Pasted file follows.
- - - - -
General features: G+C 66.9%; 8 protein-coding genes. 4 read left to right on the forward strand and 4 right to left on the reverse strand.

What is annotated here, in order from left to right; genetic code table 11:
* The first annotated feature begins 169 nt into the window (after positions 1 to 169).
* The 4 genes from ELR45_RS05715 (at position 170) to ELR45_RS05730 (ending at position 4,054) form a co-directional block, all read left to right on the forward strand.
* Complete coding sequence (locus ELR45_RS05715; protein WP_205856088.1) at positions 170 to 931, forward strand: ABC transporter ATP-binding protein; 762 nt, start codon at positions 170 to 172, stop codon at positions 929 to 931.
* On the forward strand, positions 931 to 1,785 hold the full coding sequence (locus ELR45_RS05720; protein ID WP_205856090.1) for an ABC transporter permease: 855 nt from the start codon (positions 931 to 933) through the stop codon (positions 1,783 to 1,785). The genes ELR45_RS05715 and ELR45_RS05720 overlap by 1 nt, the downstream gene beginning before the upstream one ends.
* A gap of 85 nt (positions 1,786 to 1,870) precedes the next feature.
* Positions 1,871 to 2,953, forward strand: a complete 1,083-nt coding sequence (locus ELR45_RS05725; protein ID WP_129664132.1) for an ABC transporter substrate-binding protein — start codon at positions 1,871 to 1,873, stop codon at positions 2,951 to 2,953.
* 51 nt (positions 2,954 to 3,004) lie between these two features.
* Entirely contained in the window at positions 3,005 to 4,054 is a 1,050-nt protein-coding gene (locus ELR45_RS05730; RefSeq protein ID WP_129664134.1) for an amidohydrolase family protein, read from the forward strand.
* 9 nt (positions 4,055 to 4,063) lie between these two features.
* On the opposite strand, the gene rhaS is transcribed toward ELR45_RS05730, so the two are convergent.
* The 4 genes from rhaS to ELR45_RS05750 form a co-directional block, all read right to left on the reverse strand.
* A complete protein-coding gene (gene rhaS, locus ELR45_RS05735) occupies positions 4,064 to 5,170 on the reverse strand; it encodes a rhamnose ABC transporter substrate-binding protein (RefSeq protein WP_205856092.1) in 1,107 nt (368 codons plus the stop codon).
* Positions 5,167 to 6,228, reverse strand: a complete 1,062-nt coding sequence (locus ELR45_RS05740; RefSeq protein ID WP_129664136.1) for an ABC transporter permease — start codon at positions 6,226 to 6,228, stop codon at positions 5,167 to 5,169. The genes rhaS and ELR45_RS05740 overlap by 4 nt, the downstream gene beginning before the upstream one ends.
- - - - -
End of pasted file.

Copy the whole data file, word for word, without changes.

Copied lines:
General features: G+C 66.9%; 8 protein-coding genes. 4 read left to right on the forward strand and 4 right to left on the reverse strand.

What is annotated here, in order from left to right; genetic code table 11:
* The first annotated feature begins 169 nt into the window (after positions 1 to 169).
* The 4 genes from ELR45_RS05715 (at position 170) to ELR45_RS05730 (ending at position 4,054) form a co-directional block, all read left to right on the forward strand.
* Complete coding sequence (locus ELR45_RS05715; protein WP_205856088.1) at positions 170 to 931, forward strand: ABC transporter ATP-binding protein; 762 nt, start codon at positions 170 to 172, stop codon at positions 929 to 931.
* On the forward strand, positions 931 to 1,785 hold the full coding sequence (locus ELR45_RS05720; protein ID WP_205856090.1) for an ABC transporter permease: 855 nt from the start codon (positions 931 to 933) through the stop codon (positions 1,783 to 1,785). The genes ELR45_RS05715 and ELR45_RS05720 overlap by 1 nt, the downstream gene beginning before the upstream one ends.
* A gap of 85 nt (positions 1,786 to 1,870) precedes the next feature.
* Positions 1,871 to 2,953, forward strand: a complete 1,083-nt coding sequence (locus ELR45_RS05725; protein ID WP_129664132.1) for an ABC transporter substrate-binding protein — start codon at positions 1,871 to 1,873, stop codon at positions 2,951 to 2,953.
* 51 nt (positions 2,954 to 3,004) lie between these two features.
* Entirely contained in the window at positions 3,005 to 4,054 is a 1,050-nt protein-coding gene (locus ELR45_RS05730; RefSeq protein ID WP_129664134.1) for an amidohydrolase family protein, read from the forward strand.
* 9 nt (positions 4,055 to 4,063) lie between these two features.
* On the opposite strand, the gene rhaS is transcribed toward ELR45_RS05730, so the two are convergent.
* The 4 genes from rhaS to ELR45_RS05750 form a co-directional block, all read right to left on the reverse strand.
* A complete protein-coding gene (gene rhaS, locus ELR45_RS05735) occupies positions 4,064 to 5,170 on the reverse strand; it encodes a rhamnose ABC transporter substrate-binding protein (RefSeq protein WP_205856092.1) in 1,107 nt (368 codons plus the stop codon).
* Positions 5,167 to 6,228, reverse strand: a complete 1,062-nt coding sequence (locus ELR45_RS05740; RefSeq protein ID WP_129664136.1) for an ABC transporter permease — start codon at positions 6,226 to 6,228, stop codon at positions 5,167 to 5,169. The genes rhaS and ELR45_RS05740 overlap by 4 nt, the downstream gene beginning before the upstream one ends.